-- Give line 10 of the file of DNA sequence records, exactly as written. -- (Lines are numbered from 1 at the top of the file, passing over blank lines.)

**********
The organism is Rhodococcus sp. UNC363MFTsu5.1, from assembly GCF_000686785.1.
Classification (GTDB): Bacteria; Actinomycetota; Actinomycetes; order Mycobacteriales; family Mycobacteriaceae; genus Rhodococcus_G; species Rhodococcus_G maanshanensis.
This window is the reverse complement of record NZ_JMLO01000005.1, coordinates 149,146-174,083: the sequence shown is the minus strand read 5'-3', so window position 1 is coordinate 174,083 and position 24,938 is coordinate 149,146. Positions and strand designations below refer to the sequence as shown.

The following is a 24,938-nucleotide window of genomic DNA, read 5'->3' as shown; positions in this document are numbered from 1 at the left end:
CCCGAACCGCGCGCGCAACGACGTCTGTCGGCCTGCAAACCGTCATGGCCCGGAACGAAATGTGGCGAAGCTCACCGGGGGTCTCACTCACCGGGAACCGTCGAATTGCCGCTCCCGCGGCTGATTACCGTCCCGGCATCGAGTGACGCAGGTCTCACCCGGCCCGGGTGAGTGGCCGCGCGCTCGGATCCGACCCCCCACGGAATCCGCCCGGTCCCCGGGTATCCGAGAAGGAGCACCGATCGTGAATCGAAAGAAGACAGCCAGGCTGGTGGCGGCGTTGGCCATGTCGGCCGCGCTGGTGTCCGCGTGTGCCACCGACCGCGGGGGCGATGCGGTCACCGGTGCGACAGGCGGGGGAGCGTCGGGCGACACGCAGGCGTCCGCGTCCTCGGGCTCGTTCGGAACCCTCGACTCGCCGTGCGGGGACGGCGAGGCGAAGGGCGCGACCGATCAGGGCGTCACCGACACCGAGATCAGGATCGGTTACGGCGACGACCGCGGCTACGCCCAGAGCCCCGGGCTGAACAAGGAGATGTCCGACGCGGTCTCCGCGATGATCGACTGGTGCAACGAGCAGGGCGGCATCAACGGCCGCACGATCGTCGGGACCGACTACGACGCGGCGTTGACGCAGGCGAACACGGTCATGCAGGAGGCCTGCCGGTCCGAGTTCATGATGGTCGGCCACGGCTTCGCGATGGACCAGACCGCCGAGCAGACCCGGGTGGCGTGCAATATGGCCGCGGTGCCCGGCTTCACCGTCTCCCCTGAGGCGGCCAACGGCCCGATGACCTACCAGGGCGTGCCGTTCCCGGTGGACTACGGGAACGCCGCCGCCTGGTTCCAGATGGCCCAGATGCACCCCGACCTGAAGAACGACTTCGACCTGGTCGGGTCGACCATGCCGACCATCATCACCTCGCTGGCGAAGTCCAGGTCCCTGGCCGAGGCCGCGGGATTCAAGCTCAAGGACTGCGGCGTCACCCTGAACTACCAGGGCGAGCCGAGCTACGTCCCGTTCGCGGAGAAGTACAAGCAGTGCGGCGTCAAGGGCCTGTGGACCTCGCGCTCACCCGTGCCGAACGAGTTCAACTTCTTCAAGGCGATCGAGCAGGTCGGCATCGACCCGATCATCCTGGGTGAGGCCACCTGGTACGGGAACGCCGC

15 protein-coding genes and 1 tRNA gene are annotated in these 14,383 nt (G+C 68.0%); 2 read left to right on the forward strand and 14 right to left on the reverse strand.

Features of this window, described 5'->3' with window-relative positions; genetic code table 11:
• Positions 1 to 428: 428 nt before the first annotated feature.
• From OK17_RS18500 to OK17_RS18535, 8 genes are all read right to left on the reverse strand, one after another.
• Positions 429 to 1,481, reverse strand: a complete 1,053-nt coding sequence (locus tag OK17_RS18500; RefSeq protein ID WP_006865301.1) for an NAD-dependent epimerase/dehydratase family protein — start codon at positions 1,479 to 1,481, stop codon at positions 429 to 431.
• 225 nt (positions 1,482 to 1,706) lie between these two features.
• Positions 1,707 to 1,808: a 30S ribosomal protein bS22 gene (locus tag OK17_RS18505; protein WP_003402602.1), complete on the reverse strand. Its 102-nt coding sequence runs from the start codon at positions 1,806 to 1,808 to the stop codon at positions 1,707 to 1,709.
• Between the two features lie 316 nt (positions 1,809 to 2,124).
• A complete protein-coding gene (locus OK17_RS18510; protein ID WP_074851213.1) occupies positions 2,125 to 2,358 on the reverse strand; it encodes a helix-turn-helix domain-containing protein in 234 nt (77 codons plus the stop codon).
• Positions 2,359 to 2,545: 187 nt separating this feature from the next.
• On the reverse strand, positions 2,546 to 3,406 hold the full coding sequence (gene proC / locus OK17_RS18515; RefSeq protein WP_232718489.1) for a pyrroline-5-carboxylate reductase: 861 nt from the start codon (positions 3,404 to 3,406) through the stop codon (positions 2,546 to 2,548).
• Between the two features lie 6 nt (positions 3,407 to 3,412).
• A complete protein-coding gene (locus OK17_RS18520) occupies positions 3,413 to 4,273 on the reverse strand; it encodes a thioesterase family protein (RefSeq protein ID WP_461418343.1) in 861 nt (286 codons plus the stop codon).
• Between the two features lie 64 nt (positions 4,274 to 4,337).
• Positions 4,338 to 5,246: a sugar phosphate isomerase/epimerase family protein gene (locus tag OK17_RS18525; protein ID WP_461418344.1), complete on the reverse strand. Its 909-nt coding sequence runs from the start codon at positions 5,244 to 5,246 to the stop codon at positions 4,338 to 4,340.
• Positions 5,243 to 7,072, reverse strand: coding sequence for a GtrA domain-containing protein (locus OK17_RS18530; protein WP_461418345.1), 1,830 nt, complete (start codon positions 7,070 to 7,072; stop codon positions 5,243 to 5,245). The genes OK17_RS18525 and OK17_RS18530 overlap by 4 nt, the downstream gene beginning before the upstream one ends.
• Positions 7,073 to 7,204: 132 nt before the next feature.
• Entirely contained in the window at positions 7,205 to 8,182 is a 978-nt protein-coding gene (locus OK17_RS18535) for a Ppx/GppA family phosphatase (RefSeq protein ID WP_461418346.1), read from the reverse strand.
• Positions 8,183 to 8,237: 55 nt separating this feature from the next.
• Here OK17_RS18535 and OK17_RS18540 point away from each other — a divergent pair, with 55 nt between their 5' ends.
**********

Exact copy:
• Positions 429 to 1,481, reverse strand: a complete 1,053-nt coding sequence (locus tag OK17_RS18500; RefSeq protein ID WP_006865301.1) for an NAD-dependent epimerase/dehydratase family protein — start codon at positions 1,479 to 1,481, stop codon at positions 429 to 431.